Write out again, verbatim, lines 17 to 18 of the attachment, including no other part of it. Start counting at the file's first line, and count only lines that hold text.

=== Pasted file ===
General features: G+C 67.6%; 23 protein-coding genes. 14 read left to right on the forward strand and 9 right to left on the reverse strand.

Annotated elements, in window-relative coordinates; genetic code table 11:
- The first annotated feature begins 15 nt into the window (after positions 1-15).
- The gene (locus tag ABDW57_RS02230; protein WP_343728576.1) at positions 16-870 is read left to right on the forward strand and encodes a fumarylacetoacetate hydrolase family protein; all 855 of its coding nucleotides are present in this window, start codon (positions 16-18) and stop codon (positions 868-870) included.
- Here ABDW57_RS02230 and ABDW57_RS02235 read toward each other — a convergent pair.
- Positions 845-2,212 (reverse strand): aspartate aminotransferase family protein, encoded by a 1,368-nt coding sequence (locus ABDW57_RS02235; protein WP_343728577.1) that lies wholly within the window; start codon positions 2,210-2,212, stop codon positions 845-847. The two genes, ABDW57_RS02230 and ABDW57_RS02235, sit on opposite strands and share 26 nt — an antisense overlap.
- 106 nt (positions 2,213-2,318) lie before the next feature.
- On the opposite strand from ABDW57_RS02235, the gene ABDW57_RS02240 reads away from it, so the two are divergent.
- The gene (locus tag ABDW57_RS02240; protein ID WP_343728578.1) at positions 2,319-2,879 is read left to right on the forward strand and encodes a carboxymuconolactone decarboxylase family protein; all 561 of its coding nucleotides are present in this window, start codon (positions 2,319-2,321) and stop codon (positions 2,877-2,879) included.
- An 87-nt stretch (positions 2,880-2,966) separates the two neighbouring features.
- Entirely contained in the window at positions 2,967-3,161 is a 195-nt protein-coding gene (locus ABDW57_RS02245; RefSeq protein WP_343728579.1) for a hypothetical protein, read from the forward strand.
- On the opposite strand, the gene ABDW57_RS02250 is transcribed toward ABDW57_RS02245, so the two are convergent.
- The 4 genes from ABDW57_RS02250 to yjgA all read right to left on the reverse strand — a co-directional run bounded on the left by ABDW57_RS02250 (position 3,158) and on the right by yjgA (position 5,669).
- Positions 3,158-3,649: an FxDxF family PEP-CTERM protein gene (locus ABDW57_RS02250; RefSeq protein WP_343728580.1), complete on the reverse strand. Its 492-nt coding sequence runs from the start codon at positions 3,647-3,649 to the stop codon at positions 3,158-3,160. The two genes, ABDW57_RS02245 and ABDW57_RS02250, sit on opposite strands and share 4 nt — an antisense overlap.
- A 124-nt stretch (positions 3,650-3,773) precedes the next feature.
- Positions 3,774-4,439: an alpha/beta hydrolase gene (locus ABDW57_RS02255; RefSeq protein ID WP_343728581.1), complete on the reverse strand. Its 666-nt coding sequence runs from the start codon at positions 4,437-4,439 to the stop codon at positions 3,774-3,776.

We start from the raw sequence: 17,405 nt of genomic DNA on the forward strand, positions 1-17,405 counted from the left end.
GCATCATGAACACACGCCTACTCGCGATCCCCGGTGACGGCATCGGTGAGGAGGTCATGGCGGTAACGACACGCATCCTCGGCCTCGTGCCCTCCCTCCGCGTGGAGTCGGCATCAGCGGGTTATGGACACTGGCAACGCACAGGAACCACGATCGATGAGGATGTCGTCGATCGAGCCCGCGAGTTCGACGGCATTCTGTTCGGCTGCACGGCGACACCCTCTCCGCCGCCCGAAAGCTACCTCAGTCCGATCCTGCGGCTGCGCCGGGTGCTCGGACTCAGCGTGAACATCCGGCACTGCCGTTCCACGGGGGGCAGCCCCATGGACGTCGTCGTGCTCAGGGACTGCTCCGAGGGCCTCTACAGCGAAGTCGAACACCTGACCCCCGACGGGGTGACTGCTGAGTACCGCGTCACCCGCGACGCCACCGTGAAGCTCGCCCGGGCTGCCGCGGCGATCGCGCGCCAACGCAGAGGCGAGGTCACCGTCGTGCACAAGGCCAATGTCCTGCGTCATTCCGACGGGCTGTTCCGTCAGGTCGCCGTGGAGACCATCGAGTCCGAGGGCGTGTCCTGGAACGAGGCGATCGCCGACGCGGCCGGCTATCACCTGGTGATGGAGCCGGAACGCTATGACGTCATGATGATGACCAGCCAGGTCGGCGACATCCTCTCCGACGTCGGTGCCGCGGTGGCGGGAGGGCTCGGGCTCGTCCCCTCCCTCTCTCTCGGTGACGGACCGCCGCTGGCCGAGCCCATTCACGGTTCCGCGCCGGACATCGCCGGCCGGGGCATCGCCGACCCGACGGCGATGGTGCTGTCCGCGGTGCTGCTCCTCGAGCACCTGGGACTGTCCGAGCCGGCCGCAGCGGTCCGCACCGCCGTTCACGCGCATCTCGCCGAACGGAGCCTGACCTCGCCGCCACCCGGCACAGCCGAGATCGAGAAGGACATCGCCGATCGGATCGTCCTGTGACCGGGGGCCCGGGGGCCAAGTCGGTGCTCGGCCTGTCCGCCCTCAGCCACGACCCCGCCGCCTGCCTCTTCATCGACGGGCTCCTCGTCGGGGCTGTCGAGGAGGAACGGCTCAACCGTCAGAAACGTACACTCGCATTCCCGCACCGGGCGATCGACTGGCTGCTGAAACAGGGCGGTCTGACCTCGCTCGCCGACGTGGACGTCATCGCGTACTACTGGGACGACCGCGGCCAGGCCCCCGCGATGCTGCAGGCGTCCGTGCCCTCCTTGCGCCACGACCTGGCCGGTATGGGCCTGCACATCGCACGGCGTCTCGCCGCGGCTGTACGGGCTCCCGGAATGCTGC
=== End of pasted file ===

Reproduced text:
We start from the raw sequence: 17,405 nt of genomic DNA on the forward strand, positions 1-17,405 counted from the left end.
GCATCATGAACACACGCCTACTCGCGATCCCCGGTGACGGCATCGGTGAGGAGGTCATGGCGGTAACGACACGCATCCTCGGCCTCGTGCCCTCCCTCCGCGTGGAGTCGGCATCAGCGGGTTATGGACACTGGCAACGCACAGGAACCACGATCGATGAGGATGTCGTCGATCGAGCCCGCGAGTTCGACGGCATTCTGTTCGGCTGCACGGCGACACCCTCTCCGCCGCCCGAAAGCTACCTCAGTCCGATCCTGCGGCTGCGCCGGGTGCTCGGACTCAGCGTGAACATCCGGCACTGCCGTTCCACGGGGGGCAGCCCCATGGACGTCGTCGTGCTCAGGGACTGCTCCGAGGGCCTCTACAGCGAAGTCGAACACCTGACCCCCGACGGGGTGACTGCTGAGTACCGCGTCACCCGCGACGCCACCGTGAAGCTCGCCCGGGCTGCCGCGGCGATCGCGCGCCAACGCAGAGGCGAGGTCACCGTCGTGCACAAGGCCAATGTCCTGCGTCATTCCGACGGGCTGTTCCGTCAGGTCGCCGTGGAGACCATCGAGTCCGAGGGCGTGTCCTGGAACGAGGCGATCGCCGACGCGGCCGGCTATCACCTGGTGATGGAGCCGGAACGCTATGACGTCATGATGATGACCAGCCAGGTCGGCGACATCCTCTCCGACGTCGGTGCCGCGGTGGCGGGAGGGCTCGGGCTCGTCCCCTCCCTCTCTCTCGGTGACGGACCGCCGCTGGCCGAGCCCATTCACGGTTCCGCGCCGGACATCGCCGGCCGGGGCATCGCCGACCCGACGGCGATGGTGCTGTCCGCGGTGCTGCTCCTCGAGCACCTGGGACTGTCCGAGCCGGCCGCAGCGGTCCGCACCGCCGTTCACGCGCATCTCGCCGAACGGAGCCTGACCTCGCCGCCACCCGGCACAGCCGAGATCGAGAAGGACATCGCCGATCGGATCGTCCTGTGACCGGGGGCCCGGGGGCCAAGTCGGTGCTCGGCCTGTCCGCCCTCAGCCACGACCCCGCCGCCTGCCTCTTCATCGACGGGCTCCTCGTCGGGGCTGTCGAGGAGGAACGGCTCAACCGTCAGAAACGTACACTCGCATTCCCGCACCGGGCGATCGACTGGCTGCTGAAACAGGGCGGTCTGACCTCGCTCGCCGACGTGGACGTCATCGCGTACTACTGGGACGACCGCGGCCAGGCCCCCGCGATGCTGCAGGCGTCCGTGCCCTCCTTGCGCCACGACCTGGCCGGTATGGGCCTGCACATCGCACGGCGTCTCGCCGCGGCTGTACGGGCTCCCGGAATGCTGC